What kind of research did you (have to) do before beginning this book? How did the process of developing the storyline and plot unfold?

Oh so much. If I had written a book based solely on what I knew when I began writing, it would have been a far shallower novel. I researched the entire time I wrote the book. Not all of it has gone into the pages, but it has gone into the story, if that makes sense. 

What do you hope for readers to take away from this book?

 Though I would want readers to decide that for themselves, in brief I guess I would say – hope. 

Karuna by her writing desk at home
Photographed by Nayantara Parikh

You have been an active voice through the CAA and NRC protests. When, amidst the tensions, did you become involved in the demonstrations?

From the very start. It was a matter of great sadness for me that our great country cannot find space in its massive beating heart for everyone. I simply don’t believe that. 

You faced a significant number of threats on social media as a result of your participation in the protests. Did you, at any time, have to alter your approach to the discourse on account of these difficulties?

 I took breaks from it when I needed to, but I think that is always the case with social media isn’t it? Whether I’m speaking out about the environment, women’s rights or civil rights, there are always some folk who will respond nastily. I try and tell myself that it clearly means I’m getting to them.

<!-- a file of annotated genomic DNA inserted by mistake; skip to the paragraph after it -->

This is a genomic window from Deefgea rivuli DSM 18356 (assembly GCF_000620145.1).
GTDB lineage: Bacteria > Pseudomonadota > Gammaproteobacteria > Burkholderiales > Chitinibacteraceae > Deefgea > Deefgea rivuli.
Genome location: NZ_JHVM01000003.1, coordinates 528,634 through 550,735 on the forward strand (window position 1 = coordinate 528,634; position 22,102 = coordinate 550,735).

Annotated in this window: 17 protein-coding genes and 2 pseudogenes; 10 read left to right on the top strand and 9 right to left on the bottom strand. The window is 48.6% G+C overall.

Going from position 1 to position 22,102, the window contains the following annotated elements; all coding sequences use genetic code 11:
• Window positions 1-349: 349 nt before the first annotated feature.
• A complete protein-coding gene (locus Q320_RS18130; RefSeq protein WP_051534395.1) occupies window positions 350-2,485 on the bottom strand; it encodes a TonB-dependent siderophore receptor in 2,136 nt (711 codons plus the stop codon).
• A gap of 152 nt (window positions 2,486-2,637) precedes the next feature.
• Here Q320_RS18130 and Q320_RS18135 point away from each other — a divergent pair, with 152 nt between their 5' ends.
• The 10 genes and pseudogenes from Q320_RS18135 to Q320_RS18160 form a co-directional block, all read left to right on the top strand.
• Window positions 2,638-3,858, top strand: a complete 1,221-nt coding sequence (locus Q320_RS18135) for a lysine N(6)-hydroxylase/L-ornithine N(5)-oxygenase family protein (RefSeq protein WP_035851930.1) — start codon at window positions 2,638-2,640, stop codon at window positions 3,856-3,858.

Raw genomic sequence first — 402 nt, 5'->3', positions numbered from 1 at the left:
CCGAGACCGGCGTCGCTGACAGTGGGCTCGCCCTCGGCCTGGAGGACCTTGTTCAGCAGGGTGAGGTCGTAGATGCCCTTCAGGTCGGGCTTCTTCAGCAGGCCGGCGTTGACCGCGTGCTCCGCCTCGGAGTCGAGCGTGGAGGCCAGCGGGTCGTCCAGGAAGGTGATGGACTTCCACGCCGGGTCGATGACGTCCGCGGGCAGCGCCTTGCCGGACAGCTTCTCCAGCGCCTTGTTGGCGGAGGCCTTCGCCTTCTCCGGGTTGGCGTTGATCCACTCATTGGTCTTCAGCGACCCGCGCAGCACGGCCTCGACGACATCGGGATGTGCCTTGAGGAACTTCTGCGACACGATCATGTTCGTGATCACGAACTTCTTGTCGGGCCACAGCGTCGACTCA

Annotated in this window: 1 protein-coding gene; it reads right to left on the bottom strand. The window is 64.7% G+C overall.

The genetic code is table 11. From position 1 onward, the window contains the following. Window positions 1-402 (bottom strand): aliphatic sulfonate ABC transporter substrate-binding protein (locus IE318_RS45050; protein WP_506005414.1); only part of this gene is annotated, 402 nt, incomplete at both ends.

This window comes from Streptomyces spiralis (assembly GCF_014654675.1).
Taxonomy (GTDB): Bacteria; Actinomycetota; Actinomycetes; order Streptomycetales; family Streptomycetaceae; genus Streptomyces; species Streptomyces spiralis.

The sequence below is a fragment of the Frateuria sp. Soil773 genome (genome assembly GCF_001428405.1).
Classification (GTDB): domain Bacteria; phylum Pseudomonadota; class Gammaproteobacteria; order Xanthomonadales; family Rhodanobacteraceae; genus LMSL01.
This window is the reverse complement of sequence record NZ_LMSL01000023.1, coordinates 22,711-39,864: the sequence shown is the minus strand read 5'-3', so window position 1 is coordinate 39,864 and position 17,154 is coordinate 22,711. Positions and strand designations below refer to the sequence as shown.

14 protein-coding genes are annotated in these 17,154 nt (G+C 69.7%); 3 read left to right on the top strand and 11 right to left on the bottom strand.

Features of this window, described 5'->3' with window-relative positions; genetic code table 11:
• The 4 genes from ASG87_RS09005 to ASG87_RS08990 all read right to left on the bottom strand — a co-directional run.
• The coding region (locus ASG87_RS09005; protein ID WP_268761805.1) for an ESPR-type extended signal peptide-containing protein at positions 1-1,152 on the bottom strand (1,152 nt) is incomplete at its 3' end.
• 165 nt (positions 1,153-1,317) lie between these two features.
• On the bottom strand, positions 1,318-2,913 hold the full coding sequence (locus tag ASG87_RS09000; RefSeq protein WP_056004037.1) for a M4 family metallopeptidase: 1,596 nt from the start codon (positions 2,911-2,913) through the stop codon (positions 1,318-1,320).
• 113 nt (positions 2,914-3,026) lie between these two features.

Do you have any anticipations for how the NRC and CAA issue will unfold post the Covid-19 lockdown?

None whatsoever, but I do think every movement needs rest time, and no movement sees success overnight. Let’s not forget how long the Freedom movement took in India!

How has this period of social isolation been for you, both personally and professionally?

One of immense gratitude and minor frustrations. Realising how much I have, how little I need, and being given the space to ask the important question – where do I (we) go from here?

Apart from needing to work-from-home, are there any lifestyle changes you have had to incorporate since the lockdown? And have they revised your relationship to everyday life/ living in any way?

Washing my hands more?! 

On a more serious note – it has been an eye opener in the sense that, doing yoga every single day seemed like an exhausting task to me earlier. Cooking every day as well. Moving slower. Sleeping more was hard before. I have found joy in these things and hope to carry this into whatever life comes in the future. While I have other, larger observations from this time, I’m still doing the inner work on them, and feel it is too early to share or comment.

What would you like to say to fellow writers in lockdown?

I would like to share a quote from the incredible Ocean Vuong – “When you’re hitting a dead end…take it with you. Get away from the desk. It means something is not happening. It doesn’t mean you’re blocked. I don’t think writer’s block is real. I think it’s the mythos of capitalism…that you’re always supposed to be producing. This anxiety of being productive and quantifying your self-worth through page counts and word counts. You’re working…but you have to work differently now.”

Karuna was interviewed by IKKIVI. For updates on Karuna’s book launch and for more of her soulful writing, follow her here.